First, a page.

The Transport Council is expected to consider maritime pollution caused by oil tanker accidents, the United Nations code of conduct for liner conferences, maritime competition by State trading countries of Eastern Europe, priorities for work on civil aviation matters, commercial vehicle taxation systems, drivers’ hours, co-operation between railway undertakings and, possibly, the harmonisation of summer time.
The Agriculture Council will consider proposals for the organisation of the markets in mutton and lamb, and in potatoes. Fisheries Ministers may consider the future of reciprocal fishing arrangements with third countries, particularly Norway, Sweden and the Faroes, and may also resume discussion of the revision of the common fisheries policy.
The Finance Council is expected to consider the action needed in pursuit of the common strategy for economic recovery; and, possibly, the draft directive on life assurance.
The Social Affairs Council is expected to consider aids to promote the employment of young people, an action programme on safety and health at work, a proposal for protecting workers exposed to the gas vinyl chloride monomer used in the manufacture of PVC plastic material, and a Commission statement on the European Trade Union Institute. Members are also expected to consider the implications for the free movement of labour of the transfer of workers between member States during industrial disputes.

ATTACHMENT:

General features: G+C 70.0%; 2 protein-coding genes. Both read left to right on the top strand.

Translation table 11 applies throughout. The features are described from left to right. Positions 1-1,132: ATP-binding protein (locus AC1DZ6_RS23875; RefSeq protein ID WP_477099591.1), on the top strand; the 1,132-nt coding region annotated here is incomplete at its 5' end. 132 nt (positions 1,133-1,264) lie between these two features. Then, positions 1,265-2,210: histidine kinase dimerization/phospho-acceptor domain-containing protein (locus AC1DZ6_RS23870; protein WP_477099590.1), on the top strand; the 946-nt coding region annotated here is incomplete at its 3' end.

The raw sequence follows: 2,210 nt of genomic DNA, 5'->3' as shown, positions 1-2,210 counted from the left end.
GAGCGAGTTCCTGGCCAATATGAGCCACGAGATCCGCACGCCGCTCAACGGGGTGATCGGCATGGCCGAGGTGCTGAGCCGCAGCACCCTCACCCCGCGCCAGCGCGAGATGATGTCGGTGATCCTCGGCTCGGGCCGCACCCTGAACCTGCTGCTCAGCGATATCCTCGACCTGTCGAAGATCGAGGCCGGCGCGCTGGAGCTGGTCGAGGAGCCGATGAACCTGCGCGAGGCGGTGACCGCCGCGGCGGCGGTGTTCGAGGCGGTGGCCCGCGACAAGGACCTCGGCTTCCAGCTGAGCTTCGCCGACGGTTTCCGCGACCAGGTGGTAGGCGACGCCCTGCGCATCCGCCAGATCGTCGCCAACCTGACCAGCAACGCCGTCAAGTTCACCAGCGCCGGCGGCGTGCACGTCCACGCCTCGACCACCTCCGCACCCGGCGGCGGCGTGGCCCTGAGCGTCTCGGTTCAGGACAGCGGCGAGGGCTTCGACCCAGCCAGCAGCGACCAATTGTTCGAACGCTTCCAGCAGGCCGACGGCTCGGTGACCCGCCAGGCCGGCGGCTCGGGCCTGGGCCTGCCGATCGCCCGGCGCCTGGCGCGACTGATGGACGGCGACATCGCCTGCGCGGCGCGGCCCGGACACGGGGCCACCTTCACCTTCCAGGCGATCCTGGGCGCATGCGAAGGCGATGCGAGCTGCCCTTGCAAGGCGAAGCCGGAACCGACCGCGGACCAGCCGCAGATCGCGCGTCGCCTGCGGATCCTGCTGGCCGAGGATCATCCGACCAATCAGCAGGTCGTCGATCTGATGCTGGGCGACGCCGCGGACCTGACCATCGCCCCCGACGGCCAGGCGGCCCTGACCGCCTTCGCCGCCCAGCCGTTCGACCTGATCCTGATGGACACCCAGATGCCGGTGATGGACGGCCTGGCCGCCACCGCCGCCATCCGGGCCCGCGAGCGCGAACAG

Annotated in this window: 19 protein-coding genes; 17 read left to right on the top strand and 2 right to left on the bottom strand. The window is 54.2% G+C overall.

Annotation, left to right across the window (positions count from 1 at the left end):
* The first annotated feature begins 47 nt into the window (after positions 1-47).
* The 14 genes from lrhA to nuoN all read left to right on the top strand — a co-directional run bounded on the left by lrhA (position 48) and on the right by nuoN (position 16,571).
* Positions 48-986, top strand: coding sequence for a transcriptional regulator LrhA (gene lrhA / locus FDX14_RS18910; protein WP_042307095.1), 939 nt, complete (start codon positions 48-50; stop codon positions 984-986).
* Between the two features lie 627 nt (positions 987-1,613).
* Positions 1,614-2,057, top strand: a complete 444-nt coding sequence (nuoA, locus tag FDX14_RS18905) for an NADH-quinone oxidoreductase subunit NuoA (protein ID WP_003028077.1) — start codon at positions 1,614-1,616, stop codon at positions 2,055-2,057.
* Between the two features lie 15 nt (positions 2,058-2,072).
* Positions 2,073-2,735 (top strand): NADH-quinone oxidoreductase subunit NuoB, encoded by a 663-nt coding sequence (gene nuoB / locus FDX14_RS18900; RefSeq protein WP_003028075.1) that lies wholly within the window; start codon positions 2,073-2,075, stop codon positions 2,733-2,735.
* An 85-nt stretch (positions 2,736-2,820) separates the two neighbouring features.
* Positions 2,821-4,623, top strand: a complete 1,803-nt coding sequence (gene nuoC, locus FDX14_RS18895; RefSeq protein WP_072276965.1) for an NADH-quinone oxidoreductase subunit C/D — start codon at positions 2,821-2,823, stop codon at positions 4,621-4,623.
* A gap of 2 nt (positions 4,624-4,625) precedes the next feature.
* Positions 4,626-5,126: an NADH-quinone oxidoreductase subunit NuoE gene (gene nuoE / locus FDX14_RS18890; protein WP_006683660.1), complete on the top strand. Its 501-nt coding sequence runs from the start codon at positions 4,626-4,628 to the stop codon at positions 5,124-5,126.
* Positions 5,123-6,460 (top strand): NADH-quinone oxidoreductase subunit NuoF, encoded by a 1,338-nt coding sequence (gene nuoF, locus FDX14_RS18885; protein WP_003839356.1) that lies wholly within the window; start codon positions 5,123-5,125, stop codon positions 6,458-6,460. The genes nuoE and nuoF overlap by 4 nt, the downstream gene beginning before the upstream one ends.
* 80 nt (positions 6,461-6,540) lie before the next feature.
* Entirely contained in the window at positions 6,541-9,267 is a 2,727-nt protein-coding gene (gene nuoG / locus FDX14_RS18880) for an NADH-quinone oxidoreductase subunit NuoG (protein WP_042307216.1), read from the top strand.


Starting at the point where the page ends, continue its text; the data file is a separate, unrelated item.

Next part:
Mr. John Davies
Does the Minister of State agree that this month, for which he has just advertised the programme, contains a quite unusually high number of critical matters? Apart from the continuing issues, there are new developments of a major kind in terms of trade policy, enlargement, relations with COMECON, relations with Australia and New Zealand—in the latter case in respect of sheep meat—and the start of the renegotiation of Lomé. All of these are fundamental issues of prime importance.